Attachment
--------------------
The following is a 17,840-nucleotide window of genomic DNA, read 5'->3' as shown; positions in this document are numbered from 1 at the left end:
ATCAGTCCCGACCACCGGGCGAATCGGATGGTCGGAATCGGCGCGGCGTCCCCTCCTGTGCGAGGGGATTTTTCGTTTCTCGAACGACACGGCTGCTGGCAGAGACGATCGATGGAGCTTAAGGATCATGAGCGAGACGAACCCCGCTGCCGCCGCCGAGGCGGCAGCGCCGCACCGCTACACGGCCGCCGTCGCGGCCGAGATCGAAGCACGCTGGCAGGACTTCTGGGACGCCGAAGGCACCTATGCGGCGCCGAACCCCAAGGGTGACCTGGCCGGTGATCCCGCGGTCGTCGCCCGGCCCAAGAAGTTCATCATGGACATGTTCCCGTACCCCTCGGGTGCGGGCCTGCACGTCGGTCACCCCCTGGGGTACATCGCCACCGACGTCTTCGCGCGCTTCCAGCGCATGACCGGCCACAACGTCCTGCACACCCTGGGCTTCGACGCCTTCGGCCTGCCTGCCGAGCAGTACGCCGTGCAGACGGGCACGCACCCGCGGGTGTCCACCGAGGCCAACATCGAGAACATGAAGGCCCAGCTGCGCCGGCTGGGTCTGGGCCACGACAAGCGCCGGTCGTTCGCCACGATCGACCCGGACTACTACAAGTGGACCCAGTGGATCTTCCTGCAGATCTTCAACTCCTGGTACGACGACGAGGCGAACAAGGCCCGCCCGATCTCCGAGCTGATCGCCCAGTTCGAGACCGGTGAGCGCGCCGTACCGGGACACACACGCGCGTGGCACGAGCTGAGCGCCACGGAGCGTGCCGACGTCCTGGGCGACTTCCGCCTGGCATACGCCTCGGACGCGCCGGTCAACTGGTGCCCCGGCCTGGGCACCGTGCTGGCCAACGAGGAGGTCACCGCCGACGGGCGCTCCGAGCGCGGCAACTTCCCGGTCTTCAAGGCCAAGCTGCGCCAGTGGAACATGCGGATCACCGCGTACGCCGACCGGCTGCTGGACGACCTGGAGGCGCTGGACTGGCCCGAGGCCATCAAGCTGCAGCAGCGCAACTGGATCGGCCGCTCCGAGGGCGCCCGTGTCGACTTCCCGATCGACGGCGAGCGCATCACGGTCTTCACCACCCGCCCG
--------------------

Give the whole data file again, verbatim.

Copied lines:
The following is a 17,840-nucleotide window of genomic DNA, read 5'->3' as shown; positions in this document are numbered from 1 at the left end:
ATCAGTCCCGACCACCGGGCGAATCGGATGGTCGGAATCGGCGCGGCGTCCCCTCCTGTGCGAGGGGATTTTTCGTTTCTCGAACGACACGGCTGCTGGCAGAGACGATCGATGGAGCTTAAGGATCATGAGCGAGACGAACCCCGCTGCCGCCGCCGAGGCGGCAGCGCCGCACCGCTACACGGCCGCCGTCGCGGCCGAGATCGAAGCACGCTGGCAGGACTTCTGGGACGCCGAAGGCACCTATGCGGCGCCGAACCCCAAGGGTGACCTGGCCGGTGATCCCGCGGTCGTCGCCCGGCCCAAGAAGTTCATCATGGACATGTTCCCGTACCCCTCGGGTGCGGGCCTGCACGTCGGTCACCCCCTGGGGTACATCGCCACCGACGTCTTCGCGCGCTTCCAGCGCATGACCGGCCACAACGTCCTGCACACCCTGGGCTTCGACGCCTTCGGCCTGCCTGCCGAGCAGTACGCCGTGCAGACGGGCACGCACCCGCGGGTGTCCACCGAGGCCAACATCGAGAACATGAAGGCCCAGCTGCGCCGGCTGGGTCTGGGCCACGACAAGCGCCGGTCGTTCGCCACGATCGACCCGGACTACTACAAGTGGACCCAGTGGATCTTCCTGCAGATCTTCAACTCCTGGTACGACGACGAGGCGAACAAGGCCCGCCCGATCTCCGAGCTGATCGCCCAGTTCGAGACCGGTGAGCGCGCCGTACCGGGACACACACGCGCGTGGCACGAGCTGAGCGCCACGGAGCGTGCCGACGTCCTGGGCGACTTCCGCCTGGCATACGCCTCGGACGCGCCGGTCAACTGGTGCCCCGGCCTGGGCACCGTGCTGGCCAACGAGGAGGTCACCGCCGACGGGCGCTCCGAGCGCGGCAACTTCCCGGTCTTCAAGGCCAAGCTGCGCCAGTGGAACATGCGGATCACCGCGTACGCCGACCGGCTGCTGGACGACCTGGAGGCGCTGGACTGGCCCGAGGCCATCAAGCTGCAGCAGCGCAACTGGATCGGCCGCTCCGAGGGCGCCCGTGTCGACTTCCCGATCGACGGCGAGCGCATCACGGTCTTCACCACCCGCCCG